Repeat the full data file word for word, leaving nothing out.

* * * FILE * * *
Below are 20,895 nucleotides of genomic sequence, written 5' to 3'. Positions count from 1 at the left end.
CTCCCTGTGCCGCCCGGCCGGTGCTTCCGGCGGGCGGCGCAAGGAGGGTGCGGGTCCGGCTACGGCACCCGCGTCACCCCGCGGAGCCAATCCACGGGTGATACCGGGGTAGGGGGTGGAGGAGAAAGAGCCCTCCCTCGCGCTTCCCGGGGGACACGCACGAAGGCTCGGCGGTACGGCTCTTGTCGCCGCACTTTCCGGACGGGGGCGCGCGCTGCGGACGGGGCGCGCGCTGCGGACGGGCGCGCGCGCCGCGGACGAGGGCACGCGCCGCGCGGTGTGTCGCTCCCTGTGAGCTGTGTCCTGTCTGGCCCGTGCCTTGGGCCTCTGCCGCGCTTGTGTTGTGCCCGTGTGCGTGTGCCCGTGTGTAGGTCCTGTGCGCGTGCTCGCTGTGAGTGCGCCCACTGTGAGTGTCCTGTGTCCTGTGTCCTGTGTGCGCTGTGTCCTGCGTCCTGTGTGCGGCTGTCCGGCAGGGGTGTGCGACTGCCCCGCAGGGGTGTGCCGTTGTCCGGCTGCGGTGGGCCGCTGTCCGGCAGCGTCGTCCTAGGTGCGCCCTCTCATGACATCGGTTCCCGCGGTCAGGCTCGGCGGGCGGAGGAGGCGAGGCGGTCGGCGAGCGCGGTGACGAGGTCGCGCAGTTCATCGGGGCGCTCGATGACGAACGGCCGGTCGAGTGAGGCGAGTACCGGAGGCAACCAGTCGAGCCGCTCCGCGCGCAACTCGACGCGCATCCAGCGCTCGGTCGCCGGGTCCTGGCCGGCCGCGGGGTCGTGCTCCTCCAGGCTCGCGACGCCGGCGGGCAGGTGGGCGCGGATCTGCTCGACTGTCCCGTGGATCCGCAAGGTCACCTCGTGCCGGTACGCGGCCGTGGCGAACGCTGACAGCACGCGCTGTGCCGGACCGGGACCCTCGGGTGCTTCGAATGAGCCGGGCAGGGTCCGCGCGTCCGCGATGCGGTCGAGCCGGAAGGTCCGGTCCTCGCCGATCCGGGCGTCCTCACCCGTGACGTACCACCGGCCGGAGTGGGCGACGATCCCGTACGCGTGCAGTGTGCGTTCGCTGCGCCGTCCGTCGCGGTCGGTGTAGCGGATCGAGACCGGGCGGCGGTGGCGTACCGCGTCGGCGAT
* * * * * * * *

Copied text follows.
Below are 20,895 nucleotides of genomic sequence, written 5' to 3'. Positions count from 1 at the left end.
CTCCCTGTGCCGCCCGGCCGGTGCTTCCGGCGGGCGGCGCAAGGAGGGTGCGGGTCCGGCTACGGCACCCGCGTCACCCCGCGGAGCCAATCCACGGGTGATACCGGGGTAGGGGGTGGAGGAGAAAGAGCCCTCCCTCGCGCTTCCCGGGGGACACGCACGAAGGCTCGGCGGTACGGCTCTTGTCGCCGCACTTTCCGGACGGGGGCGCGCGCTGCGGACGGGGCGCGCGCTGCGGACGGGCGCGCGCGCCGCGGACGAGGGCACGCGCCGCGCGGTGTGTCGCTCCCTGTGAGCTGTGTCCTGTCTGGCCCGTGCCTTGGGCCTCTGCCGCGCTTGTGTTGTGCCCGTGTGCGTGTGCCCGTGTGTAGGTCCTGTGCGCGTGCTCGCTGTGAGTGCGCCCACTGTGAGTGTCCTGTGTCCTGTGTCCTGTGTGCGCTGTGTCCTGCGTCCTGTGTGCGGCTGTCCGGCAGGGGTGTGCGACTGCCCCGCAGGGGTGTGCCGTTGTCCGGCTGCGGTGGGCCGCTGTCCGGCAGCGTCGTCCTAGGTGCGCCCTCTCATGACATCGGTTCCCGCGGTCAGGCTCGGCGGGCGGAGGAGGCGAGGCGGTCGGCGAGCGCGGTGACGAGGTCGCGCAGTTCATCGGGGCGCTCGATGACGAACGGCCGGTCGAGTGAGGCGAGTACCGGAGGCAACCAGTCGAGCCGCTCCGCGCGCAACTCGACGCGCATCCAGCGCTCGGTCGCCGGGTCCTGGCCGGCCGCGGGGTCGTGCTCCTCCAGGCTCGCGACGCCGGCGGGCAGGTGGGCGCGGATCTGCTCGACTGTCCCGTGGATCCGCAAGGTCACCTCGTGCCGGTACGCGGCCGTGGCGAACGCTGACAGCACGCGCTGTGCCGGACCGGGACCCTCGGGTGCTTCGAATGAGCCGGGCAGGGTCCGCGCGTCCGCGATGCGGTCGAGCCGGAAGGTCCGGTCCTCGCCGATCCGGGCGTCCTCACCCGTGACGTACCACCGGCCGGAGTGGGCGACGATCCCGTACGCGTGCAGTGTGCGTTCGCTGCGCCGTCCGTCGCGGTCGGTGTAGCGGATCGAGACCGGGCGGCGGTGGCGTACCGCGTCGGCGAT